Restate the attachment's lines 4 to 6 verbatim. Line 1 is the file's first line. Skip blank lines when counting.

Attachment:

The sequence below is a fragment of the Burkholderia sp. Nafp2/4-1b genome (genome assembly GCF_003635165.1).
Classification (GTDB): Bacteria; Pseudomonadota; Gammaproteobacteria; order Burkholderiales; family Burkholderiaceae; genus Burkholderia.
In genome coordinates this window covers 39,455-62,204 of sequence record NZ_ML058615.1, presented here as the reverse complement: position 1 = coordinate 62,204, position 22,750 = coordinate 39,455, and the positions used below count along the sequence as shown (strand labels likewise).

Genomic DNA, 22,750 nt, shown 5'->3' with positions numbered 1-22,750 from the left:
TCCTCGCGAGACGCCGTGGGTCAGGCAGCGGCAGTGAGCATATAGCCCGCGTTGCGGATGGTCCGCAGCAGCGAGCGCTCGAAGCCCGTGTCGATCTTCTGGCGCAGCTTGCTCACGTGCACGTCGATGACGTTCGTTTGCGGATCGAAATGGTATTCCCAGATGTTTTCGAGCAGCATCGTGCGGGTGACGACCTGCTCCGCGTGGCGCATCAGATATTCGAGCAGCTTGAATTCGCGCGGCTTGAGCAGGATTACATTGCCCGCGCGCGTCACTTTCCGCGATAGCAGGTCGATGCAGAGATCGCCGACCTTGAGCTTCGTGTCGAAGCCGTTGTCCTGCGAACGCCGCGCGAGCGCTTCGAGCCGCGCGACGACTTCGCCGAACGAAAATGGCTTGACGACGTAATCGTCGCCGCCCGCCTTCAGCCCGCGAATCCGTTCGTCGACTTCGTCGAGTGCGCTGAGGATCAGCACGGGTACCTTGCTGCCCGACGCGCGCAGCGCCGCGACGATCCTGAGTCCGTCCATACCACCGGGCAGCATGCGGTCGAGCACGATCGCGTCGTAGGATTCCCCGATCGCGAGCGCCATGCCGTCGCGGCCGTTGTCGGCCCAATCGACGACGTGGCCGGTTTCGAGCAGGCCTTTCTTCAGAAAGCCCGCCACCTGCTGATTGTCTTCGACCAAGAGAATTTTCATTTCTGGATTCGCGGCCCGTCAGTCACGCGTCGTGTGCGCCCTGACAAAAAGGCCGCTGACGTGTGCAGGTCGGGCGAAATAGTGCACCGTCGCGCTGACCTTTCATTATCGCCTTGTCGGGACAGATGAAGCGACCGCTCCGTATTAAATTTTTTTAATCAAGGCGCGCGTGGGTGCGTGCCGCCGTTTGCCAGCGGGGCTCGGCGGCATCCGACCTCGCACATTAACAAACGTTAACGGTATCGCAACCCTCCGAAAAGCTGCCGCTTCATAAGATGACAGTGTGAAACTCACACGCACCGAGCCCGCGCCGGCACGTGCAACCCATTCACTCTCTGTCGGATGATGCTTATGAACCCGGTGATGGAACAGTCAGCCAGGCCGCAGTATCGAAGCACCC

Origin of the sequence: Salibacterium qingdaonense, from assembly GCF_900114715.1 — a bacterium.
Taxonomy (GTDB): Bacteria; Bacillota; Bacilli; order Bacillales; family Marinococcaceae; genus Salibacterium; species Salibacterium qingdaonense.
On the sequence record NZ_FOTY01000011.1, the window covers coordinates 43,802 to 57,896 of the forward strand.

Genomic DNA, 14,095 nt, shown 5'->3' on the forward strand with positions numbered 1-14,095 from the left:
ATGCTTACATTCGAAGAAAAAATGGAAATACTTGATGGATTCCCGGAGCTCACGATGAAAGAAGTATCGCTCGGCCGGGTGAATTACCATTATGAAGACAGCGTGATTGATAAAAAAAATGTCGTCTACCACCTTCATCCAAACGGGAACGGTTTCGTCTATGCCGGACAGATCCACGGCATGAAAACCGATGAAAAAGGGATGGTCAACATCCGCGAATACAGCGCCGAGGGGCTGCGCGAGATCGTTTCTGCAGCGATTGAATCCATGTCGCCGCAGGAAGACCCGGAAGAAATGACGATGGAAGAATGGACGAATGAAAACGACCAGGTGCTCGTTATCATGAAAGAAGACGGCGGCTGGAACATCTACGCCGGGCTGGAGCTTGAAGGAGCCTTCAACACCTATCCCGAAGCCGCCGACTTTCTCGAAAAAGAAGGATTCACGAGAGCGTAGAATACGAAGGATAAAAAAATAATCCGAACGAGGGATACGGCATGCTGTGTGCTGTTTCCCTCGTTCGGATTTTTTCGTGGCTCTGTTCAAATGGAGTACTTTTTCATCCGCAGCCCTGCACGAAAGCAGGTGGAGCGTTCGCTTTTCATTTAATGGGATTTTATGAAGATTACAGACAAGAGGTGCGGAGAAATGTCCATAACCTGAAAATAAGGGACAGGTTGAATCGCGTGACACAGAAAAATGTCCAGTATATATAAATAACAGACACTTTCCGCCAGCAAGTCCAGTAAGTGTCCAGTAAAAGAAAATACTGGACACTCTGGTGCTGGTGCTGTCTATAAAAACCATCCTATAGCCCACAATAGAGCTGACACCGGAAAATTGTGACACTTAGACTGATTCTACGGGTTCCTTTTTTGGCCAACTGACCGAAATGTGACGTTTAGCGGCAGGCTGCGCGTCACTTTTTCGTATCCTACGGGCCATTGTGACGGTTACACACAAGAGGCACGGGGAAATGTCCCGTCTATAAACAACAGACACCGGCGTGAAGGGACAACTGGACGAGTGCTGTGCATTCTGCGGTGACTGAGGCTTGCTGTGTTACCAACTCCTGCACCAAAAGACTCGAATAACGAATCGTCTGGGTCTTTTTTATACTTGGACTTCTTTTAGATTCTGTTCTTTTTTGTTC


Genomic DNA, 22,750 nt, shown 5'->3' with positions numbered 1-22,750 from the left:
TCCTCGCGAGACGCCGTGGGTCAGGCAGCGGCAGTGAGCATATAGCCCGCGTTGCGGATGGTCCGCAGCAGCGAGCGCTCGAAGCCCGTGTCGATCTTCTGGCGCAGCTTGCTCACGTGCACGTCGATGACGTTCGTTTGCGGATCGAAATGGTATTCCCAGATGTTTTCGAGCAGCATCGTGCGGGTGACGACCTGCTCCGCGTGGCGCATCAGATATTCGAGCAGCTTGAATTCGCGCGGCTTGAGCAGGATTACATTGCCCGCGCGCGTCACTTTCCGCGATAGCAGGTCGATGCAGAGATCGCCGACCTTGAGCTTCGTGTCGAAGCCGTTGTCCTGCGAACGCCGCGCGAGCGCTTCGAGCCGCGCGACGACTTCGCCGAACGAAAATGGCTTGACGACGTAATCGTCGCCGCCCGCCTTCAGCCCGCGAATCCGTTCGTCGACTTCGTCGAGTGCGCTGAGGATCAGCACGGGTACCTTGCTGCCCGACGCGCGCAGCGCCGCGACGATCCTGAGTCCGTCCATACCACCGGGCAGCATGCGGTCGAGCACGATCGCGTCGTAGGATTCCCCGATCGCGAGCGCCATGCCGTCGCGGCCGTTGTCGGCCCAATCGACGACGTGGCCGGTTTCGAGCAGGCCTTTCTTCAGAAAGCCCGCCACCTGCTGATTGTCTTCGACCAAGAGAATTTTCATTTCTGGATTCGCGGCCCGTCAGTCACGCGTCGTGTGCGCCCTGACAAAAAGGCCGCTGACGTGTGCAGGTCGGGCGAAATAGTGCACCGTCGCGCTGACCTTTCATTATCGCCTTGTCGGGACAGATGAAGCGACCGCTCCGTATTAAATTTTTTTAATCAAGGCGCGCGTGGGTGCGTGCCGCCGTTTGCCAGCGGGGCTCGGCGGCATCCGACCTCGCACATTAACAAACGTTAACGGTATCGCAACCCTCCGAAAAGCTGCCGCTTCATAAGATGACAGTGTGAAACTCACACGCACCGAGCCCGCGCCGGCACGTGCAACCCATTCACTCTCTGTCGGATGATGCTTATGAACCCGGTGATGGAACAGTCAGCCAGGCCGCAGTATCGAAGCACCC

Origin of the sequence: Salibacterium qingdaonense, from assembly GCF_900114715.1 — a bacterium.